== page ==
Wednesday, May 18, 2005

So John Daly is going to play with Tiger Woods and take on Phil Mickelson and Retief Goosen in the Battle At The Bridges, which now sports the "Lincoln financial" title. Doesn't really matter who sponsors it -- it'll still be bad, made-for-TV golf. Yawn.

I'm fascinated that the corporate outings story that sprung up in the spring, with IMG putting out rate sheets for players they didn't even manage, has simply fallen off the radar in recent months. With that in mind, there is a comment in a USA Today story this morning that is quite intriguing. It mentions the subject of my post yesterday, in which Vijay Singh, Chris DiMarco, Mike Weir and Fred Funk showed up at Shaughnessy Golf & Country Club. The Royal Canadian Golf Association made it sound like the group were out checking out the golf course, part of the strategy tournament director Bill Paul is using to get someone to show up at the event, with its lousy September date.

Then this from the USA Today:

But it was interesting to note that Chris DiMarco, Fred Funk and Canadian star Mike Weir joined Vijay Singh at a "corporate outing" Monday at Shaughnessy Golf and Country Club in Vancouver, site of the Canadian Open in September. Singh is the defending champion.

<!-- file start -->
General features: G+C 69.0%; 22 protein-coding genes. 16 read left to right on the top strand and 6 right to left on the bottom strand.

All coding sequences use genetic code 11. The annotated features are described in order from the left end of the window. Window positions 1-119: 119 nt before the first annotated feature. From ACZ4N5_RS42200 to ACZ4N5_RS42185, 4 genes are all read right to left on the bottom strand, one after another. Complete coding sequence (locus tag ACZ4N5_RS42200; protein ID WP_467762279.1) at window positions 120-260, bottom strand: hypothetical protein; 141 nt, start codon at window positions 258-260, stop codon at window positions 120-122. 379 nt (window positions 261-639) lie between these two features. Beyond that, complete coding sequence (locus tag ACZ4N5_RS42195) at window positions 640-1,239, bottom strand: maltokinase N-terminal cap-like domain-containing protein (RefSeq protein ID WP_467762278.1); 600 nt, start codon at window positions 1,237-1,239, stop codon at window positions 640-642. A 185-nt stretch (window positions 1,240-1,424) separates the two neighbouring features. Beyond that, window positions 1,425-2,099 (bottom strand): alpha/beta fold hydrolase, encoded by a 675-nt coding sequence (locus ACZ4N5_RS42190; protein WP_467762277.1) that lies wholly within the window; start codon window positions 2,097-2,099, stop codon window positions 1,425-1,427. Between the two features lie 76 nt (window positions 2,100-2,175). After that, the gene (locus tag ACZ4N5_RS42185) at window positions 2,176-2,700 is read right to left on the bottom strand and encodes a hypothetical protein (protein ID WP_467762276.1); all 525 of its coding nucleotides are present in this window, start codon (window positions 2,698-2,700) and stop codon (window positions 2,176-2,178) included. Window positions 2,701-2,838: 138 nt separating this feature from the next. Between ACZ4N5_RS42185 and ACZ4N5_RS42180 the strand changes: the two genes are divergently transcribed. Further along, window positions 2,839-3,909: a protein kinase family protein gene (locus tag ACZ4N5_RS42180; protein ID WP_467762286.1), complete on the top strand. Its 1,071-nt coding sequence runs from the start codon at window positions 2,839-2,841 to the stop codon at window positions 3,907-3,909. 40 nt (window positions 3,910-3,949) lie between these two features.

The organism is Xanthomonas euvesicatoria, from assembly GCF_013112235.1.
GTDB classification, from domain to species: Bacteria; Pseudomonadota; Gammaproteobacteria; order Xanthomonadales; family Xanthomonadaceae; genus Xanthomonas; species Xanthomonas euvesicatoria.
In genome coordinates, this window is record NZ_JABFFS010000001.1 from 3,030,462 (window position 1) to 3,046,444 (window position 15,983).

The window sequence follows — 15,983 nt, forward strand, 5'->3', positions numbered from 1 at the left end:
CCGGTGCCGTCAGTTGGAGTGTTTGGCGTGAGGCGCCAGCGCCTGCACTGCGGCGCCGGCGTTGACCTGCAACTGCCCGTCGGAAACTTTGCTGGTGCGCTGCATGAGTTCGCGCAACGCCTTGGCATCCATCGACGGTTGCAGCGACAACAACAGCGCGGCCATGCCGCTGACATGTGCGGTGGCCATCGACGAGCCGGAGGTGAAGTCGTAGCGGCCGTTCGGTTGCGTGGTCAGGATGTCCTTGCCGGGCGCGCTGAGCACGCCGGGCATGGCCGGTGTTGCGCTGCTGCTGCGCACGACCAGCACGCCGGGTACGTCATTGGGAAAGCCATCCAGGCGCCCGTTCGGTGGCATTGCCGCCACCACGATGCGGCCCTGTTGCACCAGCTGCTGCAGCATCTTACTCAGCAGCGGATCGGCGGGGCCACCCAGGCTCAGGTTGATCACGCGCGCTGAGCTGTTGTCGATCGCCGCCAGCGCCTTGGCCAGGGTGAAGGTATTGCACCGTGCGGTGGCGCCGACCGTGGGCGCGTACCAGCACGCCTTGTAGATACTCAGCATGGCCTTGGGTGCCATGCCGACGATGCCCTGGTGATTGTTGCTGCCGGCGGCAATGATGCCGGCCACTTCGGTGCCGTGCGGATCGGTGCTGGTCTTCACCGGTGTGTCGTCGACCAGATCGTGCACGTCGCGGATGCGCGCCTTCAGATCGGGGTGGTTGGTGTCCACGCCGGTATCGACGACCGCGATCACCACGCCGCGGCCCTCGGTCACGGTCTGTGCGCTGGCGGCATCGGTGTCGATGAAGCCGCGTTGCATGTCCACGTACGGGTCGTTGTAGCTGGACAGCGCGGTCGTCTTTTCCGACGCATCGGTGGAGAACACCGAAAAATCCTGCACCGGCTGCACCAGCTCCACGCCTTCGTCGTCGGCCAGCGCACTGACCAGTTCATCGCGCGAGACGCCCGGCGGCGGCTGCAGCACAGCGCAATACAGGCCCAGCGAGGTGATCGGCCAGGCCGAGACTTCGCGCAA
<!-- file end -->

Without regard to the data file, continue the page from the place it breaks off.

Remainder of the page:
I didn't know it was a corporate outing. Now that's interesting. I assume it was for Bell Canada, the sponsor of the Canadian Open, but who knows? The RCGA certainly wasn't making that clear.

The whole USA Today story can be found here.

Meanwhile, Ron Whitten discusses Medford Village, a golf course with an interesting history. He also gives a pretty good account of the architect behind it, William Gordon, who once worked for William Flynn, the man behind Merion, and Donald Ross, the creator of Pinehurst No.2, among others.
You can find Whitten's story here. Interesting to note that Whitten doesn't really critique the course. Instead he offers comments on its unique business model and place in history. He also tries to explain why it fell off all the golf ratings lists. Interesting stuff.

In contrast, the Rees Jones designed Foxwoods, reviewed here by Golfweek's Brad Klein, doesn't really sound very appealing, despite an amazing US$75-million price tag. There's a new Rees-pieces course opening in Niagara Falls this fall, and I'm only kind of interested in seeing it. What I've played by Rees left me underwhelmed.

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